Day 712: Activist Marina Cherenkova Arrested By Russian-Backed Security Services In Donetsk

January 30, 2016
Marina Cherenkova speaks on Hromadske TV

A leading activist has been arrested in Donetsk amongst reports of a new crackdown against aid organizations in the self-proclaimed “Donetsk People’s Republic.”

Yesterday’s live coverage of the Ukraine conflict can be found here.

Please help The Interpreter to continue providing this valuable information service by making a donation towards our costs.


For links to individual updates click on the timestamps.

For the latest summary of evidence surrounding the shooting down of flight MH17 see our separate article: How We Know Russia Shot Down MH17.

      READ OUR SPECIAL REPORT:

An Invasion By Any Other Name: The Kremlin’s Dirty War in Ukraine

 


Activist Marina Cherenkova Arrested By Russian-Backed Security Services In Donetsk

Moscow Times reporter Oliver Carroll brings some disturbing news today:

Ukraine Media reports that Cherenkova was reported missing via another activist’s Facebook page. 

RFE/RL provides more details:

Activists with the Responsible Citizens group reported on social media on January 30 that Cherenkova sent a late-night text message that said simply, “I have been taken by MGB,” referring to the separatists’ “security ministry.”

She has not been heard from since despite activists spending the entire night trying to learn of her whereabouts. The activists said police told them they do not have Cherenkova.


Since the conflict between Ukraine and Russia-backed separatists began, Cherenkova has been active in securing humanitarian relief for civilians in the Donetsk conflict zone.

The group Human Rights In Ukraine reports that Cherenkova is at least the second activist from the same organization to go missing this week:

Ihor Kozlovsky, President of the Centre for Religious Studies and International Spiritual Relations, is well-known in Donetsk.  He had remained in the city to care for his son who is paralyzed. Relatives and friends report that the militants burst into his flat and took Kozlovsky away, without giving any explanation.  They left his son without any care, and relatives were only allowed access to him the following day.  The militants also removed computer equipment, documents and a collection of antiques.

Kozlovsky has now been held, probably in a basement, for the last 3 days.  IV Vlada links his ‘arrest’ with the attempt to blow up the monument to Lenin in Donetsk a few days earlier.  According to a well-known Donetsk blogger, “the Russian occupation administration has activated its repressive measures since New Year, making them more large-scale”.  Those suspected of pro-Ukrainian views are classified as ‘spies’ and ‘terrorists’ which, according to what the ‘DNR’ refers to as its laws, can result in 30-year sentences or the death penalty. 

[…]

Two well-known journalists – Alexei Matsuka and Denis Kazansky – have reported that the militants are carrying out a mass campaign seizing ‘dissidents’.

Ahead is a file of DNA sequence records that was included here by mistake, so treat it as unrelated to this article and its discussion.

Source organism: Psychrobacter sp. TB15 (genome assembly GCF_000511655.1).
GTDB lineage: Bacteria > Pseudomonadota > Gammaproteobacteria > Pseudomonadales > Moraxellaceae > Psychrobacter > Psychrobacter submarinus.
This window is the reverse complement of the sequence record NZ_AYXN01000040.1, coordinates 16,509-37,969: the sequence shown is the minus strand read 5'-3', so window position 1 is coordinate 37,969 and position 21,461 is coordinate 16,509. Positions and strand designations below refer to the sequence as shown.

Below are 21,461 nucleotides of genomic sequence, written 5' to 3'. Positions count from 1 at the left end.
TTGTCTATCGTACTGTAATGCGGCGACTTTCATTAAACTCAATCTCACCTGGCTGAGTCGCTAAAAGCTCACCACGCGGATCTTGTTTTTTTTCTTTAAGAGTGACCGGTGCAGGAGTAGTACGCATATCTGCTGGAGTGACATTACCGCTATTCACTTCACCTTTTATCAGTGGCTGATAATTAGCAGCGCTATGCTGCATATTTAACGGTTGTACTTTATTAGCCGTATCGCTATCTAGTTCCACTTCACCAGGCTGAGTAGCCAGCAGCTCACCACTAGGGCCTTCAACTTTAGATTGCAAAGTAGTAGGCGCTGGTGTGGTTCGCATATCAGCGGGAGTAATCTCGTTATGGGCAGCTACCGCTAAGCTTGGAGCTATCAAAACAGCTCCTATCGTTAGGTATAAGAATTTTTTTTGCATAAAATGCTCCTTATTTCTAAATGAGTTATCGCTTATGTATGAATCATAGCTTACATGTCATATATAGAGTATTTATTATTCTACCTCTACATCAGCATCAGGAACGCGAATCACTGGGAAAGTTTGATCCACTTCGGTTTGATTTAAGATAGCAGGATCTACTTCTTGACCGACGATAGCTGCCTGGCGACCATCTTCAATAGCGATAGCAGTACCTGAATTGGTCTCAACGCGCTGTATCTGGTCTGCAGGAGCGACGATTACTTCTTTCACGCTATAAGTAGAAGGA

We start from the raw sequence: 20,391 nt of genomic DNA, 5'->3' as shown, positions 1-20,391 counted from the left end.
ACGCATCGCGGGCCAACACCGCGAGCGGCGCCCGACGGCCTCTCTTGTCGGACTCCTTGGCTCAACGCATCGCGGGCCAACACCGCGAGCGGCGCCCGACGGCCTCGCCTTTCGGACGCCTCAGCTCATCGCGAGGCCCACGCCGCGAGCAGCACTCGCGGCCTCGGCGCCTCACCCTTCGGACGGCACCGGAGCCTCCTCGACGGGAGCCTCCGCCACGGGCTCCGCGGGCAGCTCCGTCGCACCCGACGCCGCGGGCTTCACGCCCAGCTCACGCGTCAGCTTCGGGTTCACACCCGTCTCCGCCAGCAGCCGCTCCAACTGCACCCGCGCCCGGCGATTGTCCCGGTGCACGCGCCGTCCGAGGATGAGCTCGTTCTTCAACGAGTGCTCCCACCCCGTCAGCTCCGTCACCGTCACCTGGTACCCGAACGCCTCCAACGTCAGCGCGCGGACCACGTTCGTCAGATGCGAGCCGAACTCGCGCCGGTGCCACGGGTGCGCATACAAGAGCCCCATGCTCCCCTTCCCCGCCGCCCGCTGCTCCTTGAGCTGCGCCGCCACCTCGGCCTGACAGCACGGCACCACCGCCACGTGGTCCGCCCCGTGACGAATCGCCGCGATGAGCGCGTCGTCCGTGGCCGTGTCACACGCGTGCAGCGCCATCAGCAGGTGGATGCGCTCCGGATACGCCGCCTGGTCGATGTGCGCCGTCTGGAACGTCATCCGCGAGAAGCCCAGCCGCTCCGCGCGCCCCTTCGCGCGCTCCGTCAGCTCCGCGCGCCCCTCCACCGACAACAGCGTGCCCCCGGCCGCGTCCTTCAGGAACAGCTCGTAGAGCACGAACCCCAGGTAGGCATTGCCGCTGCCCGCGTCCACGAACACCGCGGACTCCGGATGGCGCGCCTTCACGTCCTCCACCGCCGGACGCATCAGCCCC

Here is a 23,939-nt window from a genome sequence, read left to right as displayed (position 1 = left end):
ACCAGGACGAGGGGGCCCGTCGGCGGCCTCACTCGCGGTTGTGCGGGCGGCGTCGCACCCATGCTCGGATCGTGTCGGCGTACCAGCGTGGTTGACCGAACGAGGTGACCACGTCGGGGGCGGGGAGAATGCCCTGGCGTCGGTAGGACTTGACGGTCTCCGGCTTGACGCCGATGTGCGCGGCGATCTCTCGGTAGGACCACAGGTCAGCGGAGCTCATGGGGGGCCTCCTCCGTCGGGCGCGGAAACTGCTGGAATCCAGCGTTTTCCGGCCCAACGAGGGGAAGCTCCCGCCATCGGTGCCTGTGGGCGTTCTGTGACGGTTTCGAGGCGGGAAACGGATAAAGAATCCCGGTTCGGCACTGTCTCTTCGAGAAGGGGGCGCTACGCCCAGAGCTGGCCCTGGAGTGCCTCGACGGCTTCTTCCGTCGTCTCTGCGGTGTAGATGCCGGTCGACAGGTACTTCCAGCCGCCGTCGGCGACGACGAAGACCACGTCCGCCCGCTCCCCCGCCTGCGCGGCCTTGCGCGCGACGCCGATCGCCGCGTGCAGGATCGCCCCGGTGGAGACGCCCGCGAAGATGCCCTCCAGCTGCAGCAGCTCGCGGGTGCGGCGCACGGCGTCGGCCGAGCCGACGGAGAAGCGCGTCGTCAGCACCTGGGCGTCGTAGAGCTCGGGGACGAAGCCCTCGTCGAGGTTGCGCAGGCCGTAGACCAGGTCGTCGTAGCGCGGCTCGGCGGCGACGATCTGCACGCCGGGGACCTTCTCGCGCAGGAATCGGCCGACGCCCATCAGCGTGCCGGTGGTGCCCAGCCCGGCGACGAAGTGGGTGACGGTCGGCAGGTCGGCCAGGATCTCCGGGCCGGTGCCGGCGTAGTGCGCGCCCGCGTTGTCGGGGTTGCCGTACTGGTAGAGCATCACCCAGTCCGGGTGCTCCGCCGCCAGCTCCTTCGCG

Kazansky writes that he cannot give names at the moment, but that lies about peaceful life returning should be rejected.  There is total lawlessness, he says, with militants bursting into people’s flats and taking them away without any explanation.  He adds that these are not ‘pro-Ukrainian activists’ who have long left, but those whose neighbours or work colleagues ‘denounce them’, those who’ve recently travelled to areas under Ukrainian government control or believers from Protestant churches. 

The militants do appear to be also returning to attacks on other faiths. An organized demonstration was held on Jan 29 outside a Greek-Catholic church in Kremlin-backed militant-controlled Donetsk with the participants reported to have called on militant leader Alexander Zakharchenko “to drive out sectarians”, who are alleged to be Western-paid or even linked with the CIA.  According to News of Donbas, the demonstrators were public sector workers brought in by buses, and the video certainly gives reason for suspecting that most people did not know why they were there.

The event was clearly supported by the leaders of the so-called ‘Donetsk people’s republic’ who reported it as a protest “against the propaganda of war and help by Greek-Catholics given to the Ukrainian Armed Forces”. 

The official website cited a couple of ‘residents’ who would appear to have been more capable of articulating official thoughts than those on the video.  One accuses the Greek-Catholic Church of gathering humanitarian aid from believers and giving it to the Ukrainian Army and of “preaching war and foisting the idea of ‘Independent Ukraine’ on our residents, especially young people”.  The other claims that everybody is “against these sects which are paid for from the West.”

Cherenkova, a former elected official, stayed in Donetsk to help serve the people. In June, 2014, she spoke about her decision to Financial Times:

“People elected me; I can’t just drop everything and say, ‘I’m leaving, I’m saving my ass’,” said Marina Cherenkova, a member of Donetsk’s regional parliament, which has not met for a month. “That’s not my style, that’s not my character – I won’t give up.”

However, Ms Cherenkova said she feared Donetsk was becoming “like a National Geographic film”, depicting what happens to a large city when its residents leave and nature runs riot.

“I don’t believe that if everyone leaves Donetsk it will be better,” she said.

James Miller